Tree Research

To help local tree advocates make the case for trees in their communities, ACTrees has compiled Benefits of Trees and Urban Forests: A Research List.  This research listing includes over 150 tree benefits and facts, ranging from the national to the hyper-local level, and all with complete scientific citations. This information tells the story of trees in dollars and cents, in pounds and percents, with compelling data about why maintaining and growing a healthy urban forest is a smart, sustainable investment. Learn more.

And check out other current research that may be of interest to those in the urban greening community. For a full list of research, visit the Research Archive.

A Dose of Nature: Tree Cover, Stress Reduction, and Gender Differences

Champaign, IL (October 22, 2014) — Viewing 3-D videos of tree-lined residential streets significantly helps people recover from stressful events according to a new study led by researchers at the University of Illinois. While many studies have affirmed nature’s ability to reduce stress, this research describes the impact of various levels of exposure to tree canopy, establishing a “dose-response curve.”
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Greener Neighborhoods Lead to Better Birth Outcomes

Corvallis, OR (September 4, 2014) — Mothers who live in neighborhoods with plenty of grass, trees or other green vegetation are more likely to deliver at full term and their babies are born at higher weights, compared to mothers who live in urban areas that aren’t as green, according to a new study.
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Growing Phoenix’s Urban Forest Offers Cooling Potential

Phoenix, AZ (September 23, 2014) — Increasing tree canopy proves superior to cool roofs as an effective tool to mitigate the urban heat island effect created by the buildings, concrete, and pavement in Phoenix neighborhoods, according to Arizona State University (ASU) scientists.
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University of Florida Study Confirms Value of Large-Scale Tree Planting Projects

Gainesville, FL (September 17, 2014) — A University of Florida study lends support to cities investing in large-scale tree-planting projects. Using data from the Florida Forest Service, researchers found a 93% urban tree survival rate 5 years after planting. What’s key: Choosing the right tree and performing Forest Service recommended maintenance.

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Reforestation Near Metro Areas May Offer Cost-Effective Ozone Reduction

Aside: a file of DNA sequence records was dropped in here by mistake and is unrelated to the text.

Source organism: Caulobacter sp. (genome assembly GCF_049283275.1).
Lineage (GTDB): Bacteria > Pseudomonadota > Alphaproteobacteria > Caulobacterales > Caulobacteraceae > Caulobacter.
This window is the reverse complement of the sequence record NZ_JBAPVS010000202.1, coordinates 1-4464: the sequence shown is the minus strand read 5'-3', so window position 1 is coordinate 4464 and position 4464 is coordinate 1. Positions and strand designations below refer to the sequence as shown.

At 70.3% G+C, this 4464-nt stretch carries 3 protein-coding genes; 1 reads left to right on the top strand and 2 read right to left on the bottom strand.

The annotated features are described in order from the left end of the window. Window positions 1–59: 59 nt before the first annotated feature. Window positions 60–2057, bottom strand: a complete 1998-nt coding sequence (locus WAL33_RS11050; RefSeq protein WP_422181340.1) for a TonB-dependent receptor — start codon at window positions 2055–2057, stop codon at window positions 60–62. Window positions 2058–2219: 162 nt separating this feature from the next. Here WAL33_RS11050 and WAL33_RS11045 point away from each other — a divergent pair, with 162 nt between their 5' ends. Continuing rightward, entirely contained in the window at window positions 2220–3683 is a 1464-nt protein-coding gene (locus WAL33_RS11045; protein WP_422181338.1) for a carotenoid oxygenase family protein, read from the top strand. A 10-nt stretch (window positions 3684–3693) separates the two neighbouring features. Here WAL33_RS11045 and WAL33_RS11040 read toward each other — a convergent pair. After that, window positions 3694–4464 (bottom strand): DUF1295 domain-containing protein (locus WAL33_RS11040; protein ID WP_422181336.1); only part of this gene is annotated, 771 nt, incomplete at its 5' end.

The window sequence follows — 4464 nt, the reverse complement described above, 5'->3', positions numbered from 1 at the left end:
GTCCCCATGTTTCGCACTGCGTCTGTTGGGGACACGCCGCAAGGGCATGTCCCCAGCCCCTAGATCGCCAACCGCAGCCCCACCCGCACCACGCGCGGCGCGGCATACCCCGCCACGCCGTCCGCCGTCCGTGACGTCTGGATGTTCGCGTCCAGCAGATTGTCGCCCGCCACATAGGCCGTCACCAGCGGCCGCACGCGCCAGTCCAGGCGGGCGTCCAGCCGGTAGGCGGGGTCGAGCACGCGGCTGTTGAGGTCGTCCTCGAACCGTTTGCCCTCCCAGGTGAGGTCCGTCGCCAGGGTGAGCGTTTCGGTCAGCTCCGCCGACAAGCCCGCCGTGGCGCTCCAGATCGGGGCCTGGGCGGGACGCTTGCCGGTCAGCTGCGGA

Arlington, VA (September 8, 2014) — A new study suggests that large-scale peri-urban forest restoration, or replanting trees around an urban periphery, can help reduce air pollution abatement and compliance costs, while at the same time providing benefits to nature and people that conventional, technological pollution controls do not deliver.
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Portland’s Trees Provide $6.6M Annually in Reduced Air Pollution Benefits

Portland, OR (August 26, 2014) — A new Portland State University study that maps Portland’s air pollution patterns highlights the air-cleansing benefit of urban trees. According to the research, published in Environmental Pollution, Portland’s urban canopy keeps kids in school, thwarts asthma attacks, curbs emergency room visits and helps elderly residents stay out of the hospital.
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University of Washington Research Shows Value of Community Engagement

By Wolf, K.L., S. Kreuger, and K. Flora.

Seattle, WA (2014) — A new University of Washington literature review finds that place attachment and meaning are particularly relevant when considering issues of urban development and community-building. Attachment and meaning emerge from a variety of experiences and situations, and are often related to parks, green spaces, and natural areas. This connection may serve to promote and encourage environmentally responsible behavior using appeals to individuals’ self-identity and dependence.
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Trees and Forests Improve Air Quality and Human Health

By Nowak, David J.; Hirabayashi, Satoshi; Bodine, Allison; Greenfield, Eric

Syracuse, NY (July 25, 2014) — In the first broad-scale estimate of air pollution removal by trees nationwide, U.S. Forest Service scientists and collaborators calculated that trees are saving more than 850 human lives a year and preventing 670,000 incidences of acute respiratory symptoms.
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Urban Heat Boosts Some Pest Populations 200-Fold

By Adam G. Dale and Steven D. Frank, North Carolina State University

Raleigh, NC (July 23, 2014) — New research from North Carolina State University shows that urban “heat islands” are slowly killing red maples in the southeastern United States. One factor is that researchers have found warmer temperatures increase the number of young produced by the gloomy scale insect–a significant tree pest–by 300 percent, which in turn leads to 200 times more adult gloomy scales on urban trees.
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Environmental Justice: The Challenge of Making Cities ‘Just Green Enough’

By Jennifer R. Wolch, Jason Bryne, Joshua P. Newell

Berkeley, CA (March 2, 2014) — From green roofs in Chicago to the High Line in Manhattan, U.S. cities have been making high-profile investments in green space. But could there be a downside to urban greening? A growing body of academic literature examines a paradox: Low-income communities tend to suffer from various kinds of environmental injustice, including shortage of green space. But when these concerns are addressed–the power plant closes, a park opens–the neighborhood becomes more desirable, often kickstarting a process of “environmental gentrification.”
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